Metric

<img src="http://www.qromag.com/wp-content/uploads/2009/06/metricjune17sm.jpg" alt=" " />Metric gave - and got - true "Stadium Love". ...

Metric : Live

Is it wrong to begrudge a band for finally getting breakthrough success?  That’s a question that bedevils the alternative music world: alternative music is supposed to not have broken through to the mainstream, but you’re also always complaining that what’s in the mainstream sucks; the smaller the setting, the more special it is to see the band, but you also don’t want them to have to forever toil away in obscurity; ‘you listened to/saw them when’ is the utter claim of indie-cred, but it’s also the utter definition of hipster smugness.  However, when a band so clearly wants that success, so clearly revels in it, and is just so good at it, one can’t help but think this is where they should be right now, such as Metric playing New York’s massive Terminal 5 on Wednesday, June 17th.

With the Toronto four-piece’s newest record, Fantasies (QRO review), they were definitely reaching for even bigger acclaim and audiences, nowhere more so than with the bombastic “Stadium Love”.  The epic piece is truly anthemistic in the love of playing to huge audiences, and the love they give back to the band – at Terminal 5, singer/keyboardist & frontwoman Emily Haines called it “the new anthem”, encouraging fists in the air and even doing the quintessential hands out, ‘gimme more applause’, motion.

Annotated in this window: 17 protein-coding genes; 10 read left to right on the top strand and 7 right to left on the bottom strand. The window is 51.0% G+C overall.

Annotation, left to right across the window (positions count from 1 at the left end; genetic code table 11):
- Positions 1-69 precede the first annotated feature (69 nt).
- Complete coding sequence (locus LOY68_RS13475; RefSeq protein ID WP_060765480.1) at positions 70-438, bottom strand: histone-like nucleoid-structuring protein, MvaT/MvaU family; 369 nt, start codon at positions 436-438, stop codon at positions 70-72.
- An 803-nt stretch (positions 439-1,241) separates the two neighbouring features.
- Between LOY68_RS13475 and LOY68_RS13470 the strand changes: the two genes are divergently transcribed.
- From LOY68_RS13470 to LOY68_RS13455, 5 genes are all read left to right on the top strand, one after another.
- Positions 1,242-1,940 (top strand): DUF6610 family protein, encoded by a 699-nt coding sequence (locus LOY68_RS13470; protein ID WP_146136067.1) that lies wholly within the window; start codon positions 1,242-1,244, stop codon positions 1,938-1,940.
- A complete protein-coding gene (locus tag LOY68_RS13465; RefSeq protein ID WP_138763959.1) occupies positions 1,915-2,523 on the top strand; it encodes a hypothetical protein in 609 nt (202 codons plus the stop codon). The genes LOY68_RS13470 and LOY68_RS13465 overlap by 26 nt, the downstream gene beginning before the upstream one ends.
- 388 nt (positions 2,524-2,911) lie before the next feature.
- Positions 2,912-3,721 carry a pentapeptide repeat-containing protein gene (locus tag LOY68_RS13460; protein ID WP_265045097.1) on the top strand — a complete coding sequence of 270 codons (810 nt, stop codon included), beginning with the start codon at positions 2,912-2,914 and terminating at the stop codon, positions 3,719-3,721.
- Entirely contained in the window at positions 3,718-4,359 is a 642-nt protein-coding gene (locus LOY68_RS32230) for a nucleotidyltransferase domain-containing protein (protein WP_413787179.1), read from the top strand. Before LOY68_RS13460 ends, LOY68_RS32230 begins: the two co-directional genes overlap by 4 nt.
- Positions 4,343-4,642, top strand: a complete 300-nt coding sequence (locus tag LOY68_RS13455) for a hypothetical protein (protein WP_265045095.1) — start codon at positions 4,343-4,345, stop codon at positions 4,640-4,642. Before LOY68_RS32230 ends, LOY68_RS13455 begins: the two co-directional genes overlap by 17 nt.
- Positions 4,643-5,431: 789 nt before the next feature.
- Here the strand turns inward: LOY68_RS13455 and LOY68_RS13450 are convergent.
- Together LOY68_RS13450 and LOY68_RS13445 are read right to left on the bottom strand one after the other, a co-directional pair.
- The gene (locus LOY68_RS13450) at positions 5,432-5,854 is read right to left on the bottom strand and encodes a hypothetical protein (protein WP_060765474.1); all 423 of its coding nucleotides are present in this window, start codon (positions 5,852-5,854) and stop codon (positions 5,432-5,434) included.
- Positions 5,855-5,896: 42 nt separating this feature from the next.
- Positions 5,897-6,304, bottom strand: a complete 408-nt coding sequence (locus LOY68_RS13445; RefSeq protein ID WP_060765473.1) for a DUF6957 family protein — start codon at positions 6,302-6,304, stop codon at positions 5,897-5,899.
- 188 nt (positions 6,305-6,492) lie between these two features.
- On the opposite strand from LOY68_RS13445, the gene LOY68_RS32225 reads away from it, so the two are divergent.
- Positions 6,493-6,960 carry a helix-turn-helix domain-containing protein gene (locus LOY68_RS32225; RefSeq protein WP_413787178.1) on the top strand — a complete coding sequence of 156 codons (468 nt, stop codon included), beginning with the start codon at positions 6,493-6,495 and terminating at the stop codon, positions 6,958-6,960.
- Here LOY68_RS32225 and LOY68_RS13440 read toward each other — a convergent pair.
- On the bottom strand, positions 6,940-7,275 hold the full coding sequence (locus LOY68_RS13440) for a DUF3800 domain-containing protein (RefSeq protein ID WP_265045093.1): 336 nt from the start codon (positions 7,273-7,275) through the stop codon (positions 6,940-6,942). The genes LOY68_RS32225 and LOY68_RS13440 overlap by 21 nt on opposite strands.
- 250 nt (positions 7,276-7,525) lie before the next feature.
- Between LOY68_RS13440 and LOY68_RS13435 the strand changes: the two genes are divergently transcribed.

Emily HainesHow you feel about such displays depend a great deal on how you feel about Emily HainesEmily Haines: she’s a great singer and an accomplished songwriter on her own (see her solo work – QRO review), but she also easily fits into the rock ‘n’ roll diva-goddess role, thanks to her gorgeous looks (is there a better-looking woman in indie-rock?…) and seemingly boundless energy.  During the quiet-to-loud “Empty” (another song that saw her physically Haines doin' the twistentreat cheers), Haines twisted like crazy, and during virtually the whole set she was pumping her legs and running around (when not tied to the keyboard or guitar – and sometimes even then).  Upon seeing that ‘blonde rocking’, does it bring to mind Kim Gordon Haines demandin' cheersof alt-icons Sonic Youth (QRO live review), or Madonna?  If the former, you might think Haines has gotten too big and in love with her fame, but if the latter, you might think she’s perfectly combined alt- with mainstream success.  But Gordon was Haines on keys - and hairjust drawing from Deborah Harry (of New Wave icon Blondie, if you have to be told), who was a mainstream success in her own right – and Haines, wearing leggings and a tank-top (not last year’s shiny bodysuits – QRO photos), was more like a modern, alt-rock version of “Let’s Get Physical”-era Olivia Newton John.  And while it might be tough to match Gordon (no knock on Haines – who could?), Haines beats the (tight) paints off of mainstream acts from Madonna to Newton John.

Metric playing “Sick Muse” live at Terminal 5 in New York, NY on June 17th, 2009: